New DUI laws in Washington State effective 8/1/12

Once again Washington State DUI laws will be changing. Some good, some bad. Below are a few of the highlights, or lowlights depending on how you view this. On 3/29/12 Governor Gregoire signed the following into law under SHB 2443, and they will become effective 8/1/12. So without further adieu here you go.

Increased penalties for DUI’s where a child is in the vehicle: Under this new law if a child is in the vehicle during a DUI or Physical control then it must be documents by the arresting agency, and Child Protective Services must be notified. Additionally the definition of a child increased to 16 years old. Penalties also increased with more fines, and additional 6 months of an ignition interlock device. So bottom line, if you have a few drinks on a Saturday night dinner with your family, and you get stopped for a Washington State DUI and you have kids in the car. Be prepared for increased penalties, and a more zealous prosecution.

Eligibility to remove a DUI conviction from your record: If you’re convicted of a felony DUI, or Physical Control conviction then you can never have that vacated off your record. Also if you get a DUI reduced to a lesser offense (i.e., Reckless Endangerment, Reckless Driving, Negligent Driving 1) and it counts as a prior offense then it cannot be vacated if the person has a subsequent alcohol and/or drug violation within 10 years. It used to be a long shot to get these vacated after 5 years, but now it appears people have to wait 10 years.

Increased cost of Ignition Interlock License: The cost to have this type of license will increase an extra $20 a month to help pay for indigent people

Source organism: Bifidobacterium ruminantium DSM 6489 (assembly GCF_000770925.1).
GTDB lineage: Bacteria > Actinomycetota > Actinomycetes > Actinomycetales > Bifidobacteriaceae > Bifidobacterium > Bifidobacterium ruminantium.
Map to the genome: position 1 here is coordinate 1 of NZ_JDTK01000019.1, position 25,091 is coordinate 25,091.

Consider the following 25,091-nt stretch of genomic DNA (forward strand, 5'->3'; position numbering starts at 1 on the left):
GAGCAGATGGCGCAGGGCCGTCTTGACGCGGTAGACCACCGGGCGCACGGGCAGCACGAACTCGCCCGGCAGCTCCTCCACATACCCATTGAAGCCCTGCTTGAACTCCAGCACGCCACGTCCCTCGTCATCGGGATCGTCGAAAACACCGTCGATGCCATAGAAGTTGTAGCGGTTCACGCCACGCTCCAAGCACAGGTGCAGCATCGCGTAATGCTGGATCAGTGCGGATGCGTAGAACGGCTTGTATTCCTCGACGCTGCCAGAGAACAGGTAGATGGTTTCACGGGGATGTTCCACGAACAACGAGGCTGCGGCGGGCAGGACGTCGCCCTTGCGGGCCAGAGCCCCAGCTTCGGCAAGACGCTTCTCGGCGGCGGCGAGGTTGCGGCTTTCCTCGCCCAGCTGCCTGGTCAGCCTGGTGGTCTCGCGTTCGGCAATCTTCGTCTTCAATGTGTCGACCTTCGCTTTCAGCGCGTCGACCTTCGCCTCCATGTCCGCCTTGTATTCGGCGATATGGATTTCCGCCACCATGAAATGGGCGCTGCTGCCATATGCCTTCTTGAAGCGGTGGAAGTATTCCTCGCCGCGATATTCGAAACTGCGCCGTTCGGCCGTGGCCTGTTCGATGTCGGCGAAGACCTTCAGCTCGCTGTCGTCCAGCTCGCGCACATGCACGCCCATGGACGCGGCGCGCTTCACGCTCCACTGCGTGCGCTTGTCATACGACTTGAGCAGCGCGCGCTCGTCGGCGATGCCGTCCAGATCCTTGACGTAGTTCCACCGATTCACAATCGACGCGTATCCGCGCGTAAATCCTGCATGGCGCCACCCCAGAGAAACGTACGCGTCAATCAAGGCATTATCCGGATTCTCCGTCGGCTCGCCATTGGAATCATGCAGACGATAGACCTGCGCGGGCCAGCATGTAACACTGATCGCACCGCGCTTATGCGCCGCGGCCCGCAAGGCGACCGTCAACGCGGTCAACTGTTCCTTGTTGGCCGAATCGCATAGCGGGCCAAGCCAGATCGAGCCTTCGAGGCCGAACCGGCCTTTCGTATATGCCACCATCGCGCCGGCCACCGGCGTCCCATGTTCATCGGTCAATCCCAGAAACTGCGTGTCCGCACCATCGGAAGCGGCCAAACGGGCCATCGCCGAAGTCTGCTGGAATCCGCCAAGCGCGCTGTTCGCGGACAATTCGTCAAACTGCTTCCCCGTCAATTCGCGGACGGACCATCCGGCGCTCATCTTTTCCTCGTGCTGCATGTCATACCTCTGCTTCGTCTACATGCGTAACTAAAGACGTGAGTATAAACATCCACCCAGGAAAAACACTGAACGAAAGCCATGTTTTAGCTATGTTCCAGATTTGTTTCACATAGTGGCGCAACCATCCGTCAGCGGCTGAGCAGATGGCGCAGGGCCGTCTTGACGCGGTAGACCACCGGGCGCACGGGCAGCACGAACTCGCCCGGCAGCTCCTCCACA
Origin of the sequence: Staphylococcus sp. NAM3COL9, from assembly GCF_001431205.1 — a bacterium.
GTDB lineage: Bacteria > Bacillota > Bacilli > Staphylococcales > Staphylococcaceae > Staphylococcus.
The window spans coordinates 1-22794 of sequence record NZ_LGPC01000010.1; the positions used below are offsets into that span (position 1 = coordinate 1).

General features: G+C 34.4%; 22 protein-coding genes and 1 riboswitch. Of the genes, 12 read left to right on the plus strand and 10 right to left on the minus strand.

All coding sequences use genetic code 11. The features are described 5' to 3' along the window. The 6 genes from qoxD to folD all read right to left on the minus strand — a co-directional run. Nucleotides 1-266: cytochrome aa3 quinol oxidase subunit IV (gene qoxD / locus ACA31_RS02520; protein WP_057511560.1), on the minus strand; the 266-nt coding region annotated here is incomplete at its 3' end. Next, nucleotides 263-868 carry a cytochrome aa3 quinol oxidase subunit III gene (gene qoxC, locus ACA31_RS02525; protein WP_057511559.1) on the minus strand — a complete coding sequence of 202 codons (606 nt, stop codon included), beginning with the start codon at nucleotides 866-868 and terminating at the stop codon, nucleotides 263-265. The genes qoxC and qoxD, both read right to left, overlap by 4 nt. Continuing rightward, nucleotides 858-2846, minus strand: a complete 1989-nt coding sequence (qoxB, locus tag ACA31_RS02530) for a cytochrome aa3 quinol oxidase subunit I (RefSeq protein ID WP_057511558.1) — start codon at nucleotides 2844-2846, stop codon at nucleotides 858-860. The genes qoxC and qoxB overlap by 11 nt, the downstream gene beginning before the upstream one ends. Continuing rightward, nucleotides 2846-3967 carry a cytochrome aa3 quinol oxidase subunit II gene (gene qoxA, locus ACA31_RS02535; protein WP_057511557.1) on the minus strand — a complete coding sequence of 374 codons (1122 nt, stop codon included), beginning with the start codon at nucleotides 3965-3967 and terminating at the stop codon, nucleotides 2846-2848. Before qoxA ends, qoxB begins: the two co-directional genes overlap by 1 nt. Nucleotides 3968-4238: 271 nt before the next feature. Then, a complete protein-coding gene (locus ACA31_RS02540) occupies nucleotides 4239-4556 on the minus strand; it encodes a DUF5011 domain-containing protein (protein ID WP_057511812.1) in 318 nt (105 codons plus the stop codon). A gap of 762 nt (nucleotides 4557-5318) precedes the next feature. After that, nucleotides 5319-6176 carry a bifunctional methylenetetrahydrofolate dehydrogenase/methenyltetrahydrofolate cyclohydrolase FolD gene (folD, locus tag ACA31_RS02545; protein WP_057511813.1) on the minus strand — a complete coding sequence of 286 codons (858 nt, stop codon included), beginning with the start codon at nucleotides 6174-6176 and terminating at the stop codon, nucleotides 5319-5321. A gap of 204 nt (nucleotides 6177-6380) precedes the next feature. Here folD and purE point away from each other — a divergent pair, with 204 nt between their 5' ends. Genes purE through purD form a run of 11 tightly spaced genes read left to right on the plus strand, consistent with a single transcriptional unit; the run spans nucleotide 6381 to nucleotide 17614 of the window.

Reckless Driving suspension credit: It used to be that if your license was suspended administratively by the DOL, and then you got the criminal DUI case reduced to a reckless driving there would be an additional 30 day suspension on top of whatever the DOL administrative suspension was. Now you can get a credit for the 30 days from the administrative suspension. In this Seattle DUI Attorneys opinion this is a good change of the law.

Electronic home detention conversion: This area of the law used to always be kind of murky, and varied depending on the Judge. Previously if a person was convicted of a DUI and they faced a mandatory home detention sentence, there was no explicit law that would convert that EHM time to jail, if the person wanted to just serve their sentence in custody. Now there is. So if you get a 60 day home detention, then this can be converted on a 15:1 ration. You now would do an extra 4 days in jail. This is a good change in the law.

Eligibility for out of state IIL license: It used to be that in order to be eligible for the ignition interlock license you needed a valid Washington State drivers license at the time of suspension. Now a driver who is otherwise eligible for an ILL, but does not have a Washington state license can now be eligible for the IIL.

Remember if you have been arrested for a DUI, its important to contact a Seattle DUI lawyer immediately to ensure your constitutional rights are protected. Visit our Seattle DUI Law Firm website to learn more.